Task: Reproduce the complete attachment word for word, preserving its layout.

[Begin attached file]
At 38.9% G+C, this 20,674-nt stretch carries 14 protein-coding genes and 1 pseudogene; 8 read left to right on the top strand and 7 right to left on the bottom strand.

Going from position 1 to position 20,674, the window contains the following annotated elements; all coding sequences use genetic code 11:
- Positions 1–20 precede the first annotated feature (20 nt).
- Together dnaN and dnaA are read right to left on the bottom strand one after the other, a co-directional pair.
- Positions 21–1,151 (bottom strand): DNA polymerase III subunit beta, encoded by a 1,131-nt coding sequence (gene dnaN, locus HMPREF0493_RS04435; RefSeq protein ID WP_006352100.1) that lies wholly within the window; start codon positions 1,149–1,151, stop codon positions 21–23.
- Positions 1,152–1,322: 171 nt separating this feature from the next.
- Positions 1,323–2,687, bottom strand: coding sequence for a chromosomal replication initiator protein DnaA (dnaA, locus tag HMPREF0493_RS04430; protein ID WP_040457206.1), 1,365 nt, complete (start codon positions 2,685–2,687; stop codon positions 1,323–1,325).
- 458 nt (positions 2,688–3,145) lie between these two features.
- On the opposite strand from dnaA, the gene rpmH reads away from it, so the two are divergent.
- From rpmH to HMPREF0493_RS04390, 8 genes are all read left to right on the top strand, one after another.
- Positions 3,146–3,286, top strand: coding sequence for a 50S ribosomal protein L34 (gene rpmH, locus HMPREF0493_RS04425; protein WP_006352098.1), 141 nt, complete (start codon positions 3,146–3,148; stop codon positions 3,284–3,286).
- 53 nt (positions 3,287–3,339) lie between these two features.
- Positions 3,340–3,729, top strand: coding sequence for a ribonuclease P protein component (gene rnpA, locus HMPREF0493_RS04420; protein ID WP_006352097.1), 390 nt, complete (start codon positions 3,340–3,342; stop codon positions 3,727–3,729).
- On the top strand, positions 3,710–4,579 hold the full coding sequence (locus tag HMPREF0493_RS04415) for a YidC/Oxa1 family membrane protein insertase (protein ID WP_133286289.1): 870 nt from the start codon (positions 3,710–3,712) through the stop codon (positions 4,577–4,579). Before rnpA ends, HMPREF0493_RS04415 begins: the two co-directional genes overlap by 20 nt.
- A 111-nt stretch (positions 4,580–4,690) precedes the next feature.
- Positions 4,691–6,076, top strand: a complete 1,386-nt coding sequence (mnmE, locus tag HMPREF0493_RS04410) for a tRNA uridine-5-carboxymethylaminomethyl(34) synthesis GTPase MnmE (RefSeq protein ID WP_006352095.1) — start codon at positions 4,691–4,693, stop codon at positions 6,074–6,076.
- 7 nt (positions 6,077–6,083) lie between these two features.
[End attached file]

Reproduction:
At 38.9% G+C, this 20,674-nt stretch carries 14 protein-coding genes and 1 pseudogene; 8 read left to right on the top strand and 7 right to left on the bottom strand.

Going from position 1 to position 20,674, the window contains the following annotated elements; all coding sequences use genetic code 11:
- Positions 1–20 precede the first annotated feature (20 nt).
- Together dnaN and dnaA are read right to left on the bottom strand one after the other, a co-directional pair.
- Positions 21–1,151 (bottom strand): DNA polymerase III subunit beta, encoded by a 1,131-nt coding sequence (gene dnaN, locus HMPREF0493_RS04435; RefSeq protein ID WP_006352100.1) that lies wholly within the window; start codon positions 1,149–1,151, stop codon positions 21–23.
- Positions 1,152–1,322: 171 nt separating this feature from the next.
- Positions 1,323–2,687, bottom strand: coding sequence for a chromosomal replication initiator protein DnaA (dnaA, locus tag HMPREF0493_RS04430; protein ID WP_040457206.1), 1,365 nt, complete (start codon positions 2,685–2,687; stop codon positions 1,323–1,325).
- 458 nt (positions 2,688–3,145) lie between these two features.
- On the opposite strand from dnaA, the gene rpmH reads away from it, so the two are divergent.
- From rpmH to HMPREF0493_RS04390, 8 genes are all read left to right on the top strand, one after another.
- Positions 3,146–3,286, top strand: coding sequence for a 50S ribosomal protein L34 (gene rpmH, locus HMPREF0493_RS04425; protein WP_006352098.1), 141 nt, complete (start codon positions 3,146–3,148; stop codon positions 3,284–3,286).
- 53 nt (positions 3,287–3,339) lie between these two features.
- Positions 3,340–3,729, top strand: coding sequence for a ribonuclease P protein component (gene rnpA, locus HMPREF0493_RS04420; protein ID WP_006352097.1), 390 nt, complete (start codon positions 3,340–3,342; stop codon positions 3,727–3,729).
- On the top strand, positions 3,710–4,579 hold the full coding sequence (locus tag HMPREF0493_RS04415) for a YidC/Oxa1 family membrane protein insertase (protein ID WP_133286289.1): 870 nt from the start codon (positions 3,710–3,712) through the stop codon (positions 4,577–4,579). Before rnpA ends, HMPREF0493_RS04415 begins: the two co-directional genes overlap by 20 nt.
- A 111-nt stretch (positions 4,580–4,690) precedes the next feature.
- Positions 4,691–6,076, top strand: a complete 1,386-nt coding sequence (mnmE, locus tag HMPREF0493_RS04410) for a tRNA uridine-5-carboxymethylaminomethyl(34) synthesis GTPase MnmE (RefSeq protein ID WP_006352095.1) — start codon at positions 4,691–4,693, stop codon at positions 6,074–6,076.
- 7 nt (positions 6,077–6,083) lie between these two features.